book #3 in the series, Lethal Voyage. I noticed while narrating the first
two books that I have a tendency to write long sentences with multiple
dependent clauses. That works on paper, but it’s hard to narrate a long
sentence without pausing to take a breath!
I’m going to be concentrating on keeping my sentences short enough for
single breaths. I’m also more conscious now about whether the voices of
multiple characters in a scene will be confusing and writing text that clearly
identifies each speaker in case there is any confusion.
Were there any real-life inspirations behind
There is a lot of my real life in the
settings for the stories (mainly the West Side of Manhattan, where I spent a
lot of time earlier in my life). I really try to get the New York scenes
“right” and to capture the feel and pace of the City in the books. There is also a bit of my personal experience
in some of the characters, whose personalities and in some cases backgrounds
mirror people I know. In Deadly Enterprise, I drew heavily on my own
family experience dealing with someone (in my case, a younger brother) who has
struggled with meth addiction. That’s not easy to understand or
appreciate if you have not dealt with it, and I hope I got that part right in
How do you manage to avoid burn-out? What do you
do to maintain your enthusiasm for writing?
I spend a lot of time brainstorming with my
wife about story ideas and character development issues. That helps keep
things fresh for me. For now, in my
life, I still have a full-time job, so my writing is my distraction. I’m
sure that if I were writing full-time, there would be more burn-out issues.
Are you an audiobook listener? What about the
audiobook format appeals to you?
I listen to audiobooks on CDs in my
car. For my job I often have long road trips, so having an audiobook is a
great way to stay alert while driving. I also sometimes drive from my
home in central New Jersey to Atlantic City (about 90 minutes each way), which
is also great time to listen to an audiobook. I have not yet started
downloading books onto my phone and blue-toothing that to my car’s audio
system, because I get my audiobooks on CD from my wife’s father, who buys them
in that format and then lends them to me when he’s done. I like listening
to different narrators and thinking about how best to narrate my own
books. Sometimes the listening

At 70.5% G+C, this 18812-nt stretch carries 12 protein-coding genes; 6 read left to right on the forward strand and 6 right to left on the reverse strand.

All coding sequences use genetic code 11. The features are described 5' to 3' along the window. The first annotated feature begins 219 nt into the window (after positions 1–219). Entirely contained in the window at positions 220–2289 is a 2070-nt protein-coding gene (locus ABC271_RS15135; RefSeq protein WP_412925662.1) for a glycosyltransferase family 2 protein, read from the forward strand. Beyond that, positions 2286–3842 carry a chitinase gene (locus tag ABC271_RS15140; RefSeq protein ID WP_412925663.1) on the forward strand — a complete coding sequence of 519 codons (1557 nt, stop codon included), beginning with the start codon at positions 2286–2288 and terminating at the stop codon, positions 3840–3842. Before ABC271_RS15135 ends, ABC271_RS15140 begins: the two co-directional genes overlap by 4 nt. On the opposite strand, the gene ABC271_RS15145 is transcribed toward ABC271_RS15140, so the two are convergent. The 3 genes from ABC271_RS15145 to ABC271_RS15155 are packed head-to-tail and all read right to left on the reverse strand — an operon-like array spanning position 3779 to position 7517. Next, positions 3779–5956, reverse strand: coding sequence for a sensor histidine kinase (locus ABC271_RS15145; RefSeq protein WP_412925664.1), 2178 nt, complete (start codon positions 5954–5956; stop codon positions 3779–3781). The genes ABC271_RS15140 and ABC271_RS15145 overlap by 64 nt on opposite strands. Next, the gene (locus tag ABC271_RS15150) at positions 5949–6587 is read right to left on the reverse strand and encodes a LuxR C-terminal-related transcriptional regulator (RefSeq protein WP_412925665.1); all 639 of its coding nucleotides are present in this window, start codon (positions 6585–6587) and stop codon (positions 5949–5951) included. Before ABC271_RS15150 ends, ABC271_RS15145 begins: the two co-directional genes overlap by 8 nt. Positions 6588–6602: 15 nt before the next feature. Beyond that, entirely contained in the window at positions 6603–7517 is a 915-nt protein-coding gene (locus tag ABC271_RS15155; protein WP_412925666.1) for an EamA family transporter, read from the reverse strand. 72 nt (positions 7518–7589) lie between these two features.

experience has drawbacks as opposed to reading a hard copy or Kindle book, but
it’s a very nice way to read a book I might not otherwise pick up.
Is there a particular part of this story that
you feel is more resonating in the audiobook performance than in the book
There is a scene in Deadly Enterprise
(Chapter 23), that I call “the scotch scene.” It’s a heart-to-heart
conversation between the two main male characters and it explains a bunch of
backstory issues. I love the scene, and I think it plays particularly
well in the audiobook format, where I get to really voice the emotions
involved, and take the scene slowly. When reading on paper, a reader
might tend to fly through it too quickly.
The scotch scene audio is available for free on my website for anyone
who wants to give it a listen – but know that there is a bit of a spoiler about
the plot since it’s chapter 23 and some things have happened that trigger the
If this title were being made into a TV series
or movie, who would you cast to play the primary roles?
Like most authors, I give this question way
too much thought. Right now, I don’t think there’s any doubt that Michael
B. Jordon would play Jason Dickson. Not just because he’s a hot actor,
but because he’s perfect in physical features, voice, and attitude to be Jason
Dickson. Mike Stoneman is harder.
He’s pushing 50 and he’s 5-10 and a little paunchy and not a “hero”
leading man type. Twenty years ago, it
could have been Charles Durning. These days, maybe Russell Crowe
(although he’s not American so I would worry about the New York accent). I don’t think Brad Pitt is old enough, but makeup
can do wonders . . . .
What do you say to those who view listening to
audiobooks as “cheating” or as inferior to “real reading”?
That’s nonsense. I recall a story
from years ago where a high school teacher gave some of his student’s bad grades
for an English assignment in which they were reading Shakespeare because the